Once the body of research is established, it’s time to draw conclusions from the case study. As with all social sciences studies, conclusions from one researcher shouldn’t necessarily be taken as gospel, but they’re helpful for advancing the body of knowledge in a given field. For that purpose, they’re an invaluable way of gathering new material and presenting ideas that others in the field can learn from and expand upon.
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Nyiragongo Case Study
This case study has been developed to support students studying Edexcel B GCSE Geography.
Tectonic Setting and Location
Mount Nyiragongo is a composite volcano located in the east of the Democratic Republic of the Congo (DRC). The volcano consists of a huge (2km wide) crater, usually filled with a lava lake, and is only 20km away from the city of Goma. Nyiragongo is currently classed as active (2020).
Nyiragongo is located on a divergent plate boundary where the African plate is being pulled apart into the Nubian plate (east) and Somali plate (west), causing lava to rise between. Eruptions are non-explosive as the lava is basaltic, with a low viscosity, which means it is runny and fast flowing (up to 37 mph).
A map to show the location of Mount Nyiragongo
What are the Primary Impacts of Nyiragongo?
The eruption of Mount Nyiragongo in January 2002 had a significant impact on the surrounding area due to huge lava flows.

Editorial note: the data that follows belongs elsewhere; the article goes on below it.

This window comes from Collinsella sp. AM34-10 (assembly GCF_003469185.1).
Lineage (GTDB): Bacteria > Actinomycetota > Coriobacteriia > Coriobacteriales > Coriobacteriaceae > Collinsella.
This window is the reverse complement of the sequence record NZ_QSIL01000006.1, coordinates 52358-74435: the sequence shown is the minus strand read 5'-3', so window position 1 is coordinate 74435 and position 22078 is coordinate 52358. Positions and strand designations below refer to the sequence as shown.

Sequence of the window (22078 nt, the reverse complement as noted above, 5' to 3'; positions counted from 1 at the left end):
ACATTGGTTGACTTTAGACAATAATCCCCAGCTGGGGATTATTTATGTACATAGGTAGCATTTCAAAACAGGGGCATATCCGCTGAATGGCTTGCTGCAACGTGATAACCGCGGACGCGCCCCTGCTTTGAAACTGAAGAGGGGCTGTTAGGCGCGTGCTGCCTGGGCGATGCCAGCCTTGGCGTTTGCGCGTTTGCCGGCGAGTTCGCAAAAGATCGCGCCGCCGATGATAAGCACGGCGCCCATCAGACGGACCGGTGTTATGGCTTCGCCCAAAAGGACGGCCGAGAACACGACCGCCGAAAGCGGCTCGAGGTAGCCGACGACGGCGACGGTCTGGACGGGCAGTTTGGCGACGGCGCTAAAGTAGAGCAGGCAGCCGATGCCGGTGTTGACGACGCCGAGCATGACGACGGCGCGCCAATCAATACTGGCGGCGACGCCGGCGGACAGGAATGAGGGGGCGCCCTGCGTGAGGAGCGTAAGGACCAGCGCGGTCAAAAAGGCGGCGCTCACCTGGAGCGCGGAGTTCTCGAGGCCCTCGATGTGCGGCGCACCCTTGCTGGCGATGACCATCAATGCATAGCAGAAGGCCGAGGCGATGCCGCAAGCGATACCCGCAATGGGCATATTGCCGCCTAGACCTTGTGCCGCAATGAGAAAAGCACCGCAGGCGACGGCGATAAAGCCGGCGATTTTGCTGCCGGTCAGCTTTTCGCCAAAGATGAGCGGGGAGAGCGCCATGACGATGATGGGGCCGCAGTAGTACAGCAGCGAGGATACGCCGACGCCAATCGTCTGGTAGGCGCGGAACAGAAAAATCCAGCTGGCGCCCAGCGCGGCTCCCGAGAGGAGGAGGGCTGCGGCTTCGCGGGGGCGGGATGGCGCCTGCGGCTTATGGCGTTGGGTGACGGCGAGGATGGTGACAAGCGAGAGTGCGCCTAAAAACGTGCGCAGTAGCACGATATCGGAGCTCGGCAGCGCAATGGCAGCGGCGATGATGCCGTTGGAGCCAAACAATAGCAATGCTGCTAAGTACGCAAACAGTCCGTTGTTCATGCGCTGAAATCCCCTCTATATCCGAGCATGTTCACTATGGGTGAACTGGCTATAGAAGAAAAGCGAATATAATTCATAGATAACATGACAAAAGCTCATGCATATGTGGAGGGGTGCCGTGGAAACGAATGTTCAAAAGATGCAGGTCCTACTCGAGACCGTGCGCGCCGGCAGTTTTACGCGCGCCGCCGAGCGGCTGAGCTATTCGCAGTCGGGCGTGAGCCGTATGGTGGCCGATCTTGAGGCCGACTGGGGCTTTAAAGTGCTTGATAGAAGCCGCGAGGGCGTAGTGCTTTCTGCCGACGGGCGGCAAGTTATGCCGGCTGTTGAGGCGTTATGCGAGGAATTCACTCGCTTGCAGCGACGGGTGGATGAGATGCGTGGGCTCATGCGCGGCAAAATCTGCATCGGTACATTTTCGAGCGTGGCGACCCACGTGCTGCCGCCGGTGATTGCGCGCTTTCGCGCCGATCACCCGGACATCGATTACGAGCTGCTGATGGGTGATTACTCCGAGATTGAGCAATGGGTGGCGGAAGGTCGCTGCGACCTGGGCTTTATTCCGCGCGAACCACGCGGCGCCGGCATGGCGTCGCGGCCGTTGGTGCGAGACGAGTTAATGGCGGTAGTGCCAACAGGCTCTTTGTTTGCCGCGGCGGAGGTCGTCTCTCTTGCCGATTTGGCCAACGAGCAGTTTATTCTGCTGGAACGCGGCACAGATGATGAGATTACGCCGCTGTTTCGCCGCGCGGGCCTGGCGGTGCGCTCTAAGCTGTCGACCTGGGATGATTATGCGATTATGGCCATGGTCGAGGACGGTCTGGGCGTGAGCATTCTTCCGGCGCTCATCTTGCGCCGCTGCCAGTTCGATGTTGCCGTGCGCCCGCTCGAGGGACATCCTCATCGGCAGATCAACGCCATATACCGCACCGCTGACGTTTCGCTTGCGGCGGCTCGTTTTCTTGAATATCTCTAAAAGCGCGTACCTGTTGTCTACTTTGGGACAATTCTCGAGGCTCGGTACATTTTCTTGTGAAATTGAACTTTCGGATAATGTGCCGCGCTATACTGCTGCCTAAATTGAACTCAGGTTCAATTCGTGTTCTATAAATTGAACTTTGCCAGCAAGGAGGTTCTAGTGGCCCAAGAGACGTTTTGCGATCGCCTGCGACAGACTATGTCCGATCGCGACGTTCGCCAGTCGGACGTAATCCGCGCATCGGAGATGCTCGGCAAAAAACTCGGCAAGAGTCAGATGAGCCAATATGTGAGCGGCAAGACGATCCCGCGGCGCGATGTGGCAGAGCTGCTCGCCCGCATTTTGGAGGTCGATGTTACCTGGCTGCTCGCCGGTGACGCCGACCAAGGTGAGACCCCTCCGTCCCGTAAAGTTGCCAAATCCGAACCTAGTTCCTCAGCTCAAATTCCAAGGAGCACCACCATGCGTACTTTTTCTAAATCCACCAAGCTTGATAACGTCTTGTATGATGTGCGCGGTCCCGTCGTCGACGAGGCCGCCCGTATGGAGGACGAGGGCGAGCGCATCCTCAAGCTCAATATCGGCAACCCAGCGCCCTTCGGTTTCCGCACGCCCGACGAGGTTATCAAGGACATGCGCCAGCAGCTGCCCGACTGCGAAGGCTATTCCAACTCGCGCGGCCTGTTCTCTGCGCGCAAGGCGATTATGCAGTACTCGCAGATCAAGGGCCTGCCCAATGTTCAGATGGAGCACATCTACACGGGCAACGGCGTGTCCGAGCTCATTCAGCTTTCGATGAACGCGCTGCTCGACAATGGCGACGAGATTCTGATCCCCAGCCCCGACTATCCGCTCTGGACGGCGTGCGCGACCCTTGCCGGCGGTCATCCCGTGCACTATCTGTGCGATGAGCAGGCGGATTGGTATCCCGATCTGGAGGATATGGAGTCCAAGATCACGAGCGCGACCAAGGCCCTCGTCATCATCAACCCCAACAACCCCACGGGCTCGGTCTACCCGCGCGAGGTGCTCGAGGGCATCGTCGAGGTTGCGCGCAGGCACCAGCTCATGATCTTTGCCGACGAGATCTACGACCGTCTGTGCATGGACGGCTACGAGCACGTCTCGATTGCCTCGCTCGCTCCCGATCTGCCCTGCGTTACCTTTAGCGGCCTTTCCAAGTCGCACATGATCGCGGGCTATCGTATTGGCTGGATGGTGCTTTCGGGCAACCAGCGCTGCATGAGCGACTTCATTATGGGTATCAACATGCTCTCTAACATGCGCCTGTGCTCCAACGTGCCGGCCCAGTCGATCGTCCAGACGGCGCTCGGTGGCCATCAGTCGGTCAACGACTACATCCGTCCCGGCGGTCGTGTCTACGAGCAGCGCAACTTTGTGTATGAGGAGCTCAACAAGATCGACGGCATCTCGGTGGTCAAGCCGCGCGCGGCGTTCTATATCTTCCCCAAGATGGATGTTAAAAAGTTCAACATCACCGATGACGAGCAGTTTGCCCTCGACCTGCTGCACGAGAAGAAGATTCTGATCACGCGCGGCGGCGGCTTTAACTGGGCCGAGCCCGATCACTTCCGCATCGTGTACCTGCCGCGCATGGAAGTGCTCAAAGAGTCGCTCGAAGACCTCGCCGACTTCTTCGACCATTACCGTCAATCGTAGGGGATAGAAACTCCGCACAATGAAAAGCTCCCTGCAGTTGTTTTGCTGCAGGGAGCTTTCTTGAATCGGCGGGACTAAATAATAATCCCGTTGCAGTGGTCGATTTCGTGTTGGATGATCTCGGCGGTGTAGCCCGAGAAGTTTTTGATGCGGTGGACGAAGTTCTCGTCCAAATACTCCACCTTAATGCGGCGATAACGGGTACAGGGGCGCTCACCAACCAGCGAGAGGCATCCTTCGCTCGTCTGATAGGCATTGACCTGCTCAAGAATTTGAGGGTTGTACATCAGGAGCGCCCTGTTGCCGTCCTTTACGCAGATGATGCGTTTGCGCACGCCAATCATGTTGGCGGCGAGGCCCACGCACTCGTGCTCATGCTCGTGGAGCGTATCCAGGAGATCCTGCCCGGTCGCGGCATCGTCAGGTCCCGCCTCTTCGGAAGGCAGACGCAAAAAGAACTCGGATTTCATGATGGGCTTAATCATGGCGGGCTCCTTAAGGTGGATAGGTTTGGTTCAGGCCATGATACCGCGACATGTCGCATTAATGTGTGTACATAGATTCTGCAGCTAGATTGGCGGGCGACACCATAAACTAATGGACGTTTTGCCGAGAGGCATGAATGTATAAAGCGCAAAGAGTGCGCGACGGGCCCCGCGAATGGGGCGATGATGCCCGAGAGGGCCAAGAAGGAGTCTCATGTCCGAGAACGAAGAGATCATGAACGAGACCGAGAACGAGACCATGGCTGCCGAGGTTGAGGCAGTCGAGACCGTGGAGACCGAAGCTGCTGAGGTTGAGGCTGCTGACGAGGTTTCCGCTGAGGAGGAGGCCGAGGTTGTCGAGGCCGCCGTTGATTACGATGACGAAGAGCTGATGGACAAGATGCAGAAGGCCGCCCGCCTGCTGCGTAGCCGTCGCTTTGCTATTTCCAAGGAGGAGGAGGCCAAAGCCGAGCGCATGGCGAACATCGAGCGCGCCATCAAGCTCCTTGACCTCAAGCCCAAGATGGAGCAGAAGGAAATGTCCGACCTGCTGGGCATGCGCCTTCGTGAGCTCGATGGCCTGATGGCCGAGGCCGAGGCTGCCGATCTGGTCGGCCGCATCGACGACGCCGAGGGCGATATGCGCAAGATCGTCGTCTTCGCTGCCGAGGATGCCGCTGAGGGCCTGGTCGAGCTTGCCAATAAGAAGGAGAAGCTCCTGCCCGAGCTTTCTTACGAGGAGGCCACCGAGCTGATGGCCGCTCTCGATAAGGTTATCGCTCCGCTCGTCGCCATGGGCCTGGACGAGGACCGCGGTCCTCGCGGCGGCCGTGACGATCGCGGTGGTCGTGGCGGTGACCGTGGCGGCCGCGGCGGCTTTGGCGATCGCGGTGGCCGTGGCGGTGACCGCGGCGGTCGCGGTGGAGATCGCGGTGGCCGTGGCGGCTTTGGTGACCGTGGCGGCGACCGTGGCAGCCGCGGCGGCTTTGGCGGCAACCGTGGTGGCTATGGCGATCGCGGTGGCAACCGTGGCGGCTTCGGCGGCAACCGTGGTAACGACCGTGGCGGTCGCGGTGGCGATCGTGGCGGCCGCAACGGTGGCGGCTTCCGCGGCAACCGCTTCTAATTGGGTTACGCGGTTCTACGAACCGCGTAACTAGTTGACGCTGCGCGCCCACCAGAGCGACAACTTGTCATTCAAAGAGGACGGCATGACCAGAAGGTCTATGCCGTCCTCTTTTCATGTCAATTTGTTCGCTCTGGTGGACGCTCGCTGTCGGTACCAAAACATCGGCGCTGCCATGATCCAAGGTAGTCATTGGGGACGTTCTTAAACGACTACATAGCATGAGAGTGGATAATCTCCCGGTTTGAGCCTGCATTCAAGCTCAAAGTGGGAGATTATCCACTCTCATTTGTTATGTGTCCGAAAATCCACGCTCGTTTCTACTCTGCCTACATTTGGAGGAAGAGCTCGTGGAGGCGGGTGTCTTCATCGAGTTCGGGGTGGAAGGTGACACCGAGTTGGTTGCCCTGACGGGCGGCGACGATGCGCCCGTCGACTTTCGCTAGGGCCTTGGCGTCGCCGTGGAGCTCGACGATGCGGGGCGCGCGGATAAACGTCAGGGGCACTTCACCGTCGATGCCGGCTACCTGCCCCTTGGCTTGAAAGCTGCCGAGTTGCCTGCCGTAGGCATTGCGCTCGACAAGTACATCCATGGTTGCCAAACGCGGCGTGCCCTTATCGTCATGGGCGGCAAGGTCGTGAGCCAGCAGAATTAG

The primary effects of a volcanic eruption are those caused instantly. These are directly linked to the type of volcano and eruption.
The primary effects of the January 2002 eruption include:
- The lava flow and earthquakes triggered by volcanic activity destroyed 12,500 homes.
- At least 15% of Goma was covered by lava, with one-third of the city being destroyed.
- 80 per cent of the airstrips at Goma International Airport were covered in lava.
- The majority of the 200 deaths were caused by carbon monoxide poisoning from the eruption (this continues to be a threat today).
- The lava flows destroyed crops, and many livestock were killed.
- There were drinking water shortages due to the disruption caused to main water supplies.
- 400,000 people were evacuated from their homes to avoid the lava.
What are the Secondary Impacts of Nyiragongo?
The secondary effects of a volcanic eruption are those that occur in the hours, days and weeks after an eruption.